Banks today have a herculean task of both effectively managing the NPA’s as well as leaping their profitability intact. Banks need a well-established credit monitoring system for this. We have the following ways to tackle or reduce NPA:

  • Timely matched on the performance of the borrowers must be kept so that recovery of installments becomes easy.
  • A bank needs to properly evaluate the credit proposals they receive.
  • A centralized model for sanctioning and recovery of loans should be set up.
  • Bank convert debt to equity and instead of acting as lenders, become the owners of these defaulting companies, appoint the board, govern these companies, and bring them back to profit.

How To Recover NPA?

  • Possession/ sale of collateral.
  • Restructure loans to maintain cash flow.
  • Convert bad loans into equity.
  • Selling of loan on discount to collection agency.

Laws Framed for NPA recover and management

In the year 1991, Narsimham committee recommended many reforms to tackle NPAs. Some of them were implemented. Here are some of the important NPA reforms

  1. Debt Recovery Tribunals (DRTs) 1993: To decrease the time required for settling cases. They are governed by the provisions of the Recovery of Debt Due to Banks and Financial Institutions Act, 1993. However, their number is not sufficient therefore they also suffer from time lag and cases are pending for more than 2-3 years in many areas.
  2. Lok Adalats 2001: They are helpful in tackling and recovery of small loans however they are limited up to 5 lakh rupees loans only by the RBI guidelines issued in 2001. They are positive in the sense that they avoid more cases into the legal system.
  3. SARFAESI Act 2002 (Securitization and Reconstruction of Financial Assets and Enforcement of Security Interest (SARFAESI) Act, 2002): This Act permits Banks / Financial Institutions to recover their NPAs without the involvement of the Court, through acquiring and disposing of the secured assets in NPA accounts with an outstanding amount of Rs. 1 lakh and above.
  4. ARC (Asset Reconstruction Companies): The RBI gave license to 14 new ARCs recently after the amendment of the SARFAESI Act of 2002. These companies are created to unlock value from stressed loans. Before this law came, lenders could enforce their security interests only through courts, which was a time-consuming process.
  5. Corporate Debt Restructuring 2005: It is for reducing the burden of the debts on the company by decreasing the rates paid and increasing the time the company has to pay the obligation back.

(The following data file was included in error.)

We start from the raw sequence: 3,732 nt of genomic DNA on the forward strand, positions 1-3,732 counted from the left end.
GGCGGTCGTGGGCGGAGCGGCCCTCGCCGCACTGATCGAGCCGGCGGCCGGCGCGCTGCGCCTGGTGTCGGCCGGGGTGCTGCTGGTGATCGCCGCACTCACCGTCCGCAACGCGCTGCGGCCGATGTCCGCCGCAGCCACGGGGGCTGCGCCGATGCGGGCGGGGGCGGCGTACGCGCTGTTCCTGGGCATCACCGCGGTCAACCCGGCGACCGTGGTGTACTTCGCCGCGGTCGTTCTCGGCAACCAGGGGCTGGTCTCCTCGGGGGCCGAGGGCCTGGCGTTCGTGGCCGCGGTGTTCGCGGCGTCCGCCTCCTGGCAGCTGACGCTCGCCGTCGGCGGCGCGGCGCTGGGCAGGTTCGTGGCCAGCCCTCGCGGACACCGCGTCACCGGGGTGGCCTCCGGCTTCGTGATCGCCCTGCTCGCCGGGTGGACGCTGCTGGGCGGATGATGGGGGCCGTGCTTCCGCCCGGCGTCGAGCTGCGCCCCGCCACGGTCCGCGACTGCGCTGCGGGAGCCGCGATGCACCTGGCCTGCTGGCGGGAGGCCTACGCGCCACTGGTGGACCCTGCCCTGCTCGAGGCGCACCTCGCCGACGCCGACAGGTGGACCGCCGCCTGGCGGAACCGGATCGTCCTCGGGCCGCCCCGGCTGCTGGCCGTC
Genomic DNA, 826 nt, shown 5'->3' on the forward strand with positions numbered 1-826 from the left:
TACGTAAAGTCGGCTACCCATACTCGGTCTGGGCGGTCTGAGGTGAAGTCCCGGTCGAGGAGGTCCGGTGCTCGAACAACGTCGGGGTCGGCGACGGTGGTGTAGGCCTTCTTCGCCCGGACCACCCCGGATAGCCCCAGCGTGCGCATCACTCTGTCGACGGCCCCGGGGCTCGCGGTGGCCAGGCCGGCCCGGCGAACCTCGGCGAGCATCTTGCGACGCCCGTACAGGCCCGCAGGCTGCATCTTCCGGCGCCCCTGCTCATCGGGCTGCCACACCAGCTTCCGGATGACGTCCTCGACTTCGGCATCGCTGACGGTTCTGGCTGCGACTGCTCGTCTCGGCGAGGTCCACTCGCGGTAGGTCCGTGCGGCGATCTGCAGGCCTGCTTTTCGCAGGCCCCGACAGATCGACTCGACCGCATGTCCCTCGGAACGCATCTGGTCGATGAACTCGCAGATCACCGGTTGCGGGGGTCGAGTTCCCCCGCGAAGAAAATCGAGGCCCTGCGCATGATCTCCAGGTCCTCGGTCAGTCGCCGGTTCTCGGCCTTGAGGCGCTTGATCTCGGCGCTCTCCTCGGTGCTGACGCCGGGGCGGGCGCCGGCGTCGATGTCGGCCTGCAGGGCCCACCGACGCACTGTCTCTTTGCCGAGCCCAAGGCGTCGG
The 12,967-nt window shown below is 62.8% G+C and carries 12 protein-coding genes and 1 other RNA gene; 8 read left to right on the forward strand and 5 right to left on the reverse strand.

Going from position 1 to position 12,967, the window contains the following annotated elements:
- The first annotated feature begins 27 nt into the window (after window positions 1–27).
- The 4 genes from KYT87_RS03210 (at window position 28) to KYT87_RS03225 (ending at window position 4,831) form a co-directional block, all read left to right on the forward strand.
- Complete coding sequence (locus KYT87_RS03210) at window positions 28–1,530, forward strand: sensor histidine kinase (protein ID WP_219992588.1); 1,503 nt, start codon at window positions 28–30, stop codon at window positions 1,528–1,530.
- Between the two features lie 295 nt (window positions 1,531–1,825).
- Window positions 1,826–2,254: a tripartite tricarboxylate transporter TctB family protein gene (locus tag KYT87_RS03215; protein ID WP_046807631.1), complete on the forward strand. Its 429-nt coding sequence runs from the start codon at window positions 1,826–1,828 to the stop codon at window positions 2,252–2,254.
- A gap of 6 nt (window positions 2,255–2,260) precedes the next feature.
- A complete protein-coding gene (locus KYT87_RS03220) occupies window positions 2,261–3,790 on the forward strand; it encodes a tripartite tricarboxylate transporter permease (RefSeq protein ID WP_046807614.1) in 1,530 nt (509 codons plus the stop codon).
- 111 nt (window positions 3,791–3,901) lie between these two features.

6. Mission Indradhanush 2015: Indradhanush framework for transforming the PSBs represents the most comprehensive reform effort undertaken since banking nationalization in the year 1970 to revamp the Public Sector Banks (PSBs) and improve their overall performance
  7. Insolvency and Bankruptcy code Act 2016: It has been formulated to tackle the Chakravyuaha Challenge (Economic Survey) of the exit problem in India. The aim of this law is to promote entrepreneurship, availability of credit, and balance the interests of all stakeholders by consolidating and amending the laws relating to reorganization and insolvency resolution of corporate persons, partnership firms and individuals in a time-bound manner and for maximization of value of assets of such persons and matters connected therewith or incidental thereto.

COVID-19 Relief Package for NPA

  • Due to the ongoing coronavirus situation, it was decided to grant moratorium or deferment for amounts, which were standard as on March 1, 2020.
  • 90-day NPA norm shall exclude the moratorium period, i.e., there would an asset classification standstill for all such accounts from March 1, 2020 to May 31, 2020.
  • NBFCs have flexibility under the prescribed accounting standards to consider such relief to their borrowers.
  • At the same time, risk build-up in banks’ balance sheets on account of firm-level stress and delays in recoveries are also kept in mind.
  • With the objective of ensuring that banks maintain sufficient buffers and remain adequately provisioned to meet future challenges, they will have to maintain higher provision of 10% on all such accounts under the standstill, spread over two quarters, i.e., March, 2020 and June, 2020.

Non-performing asset Quiz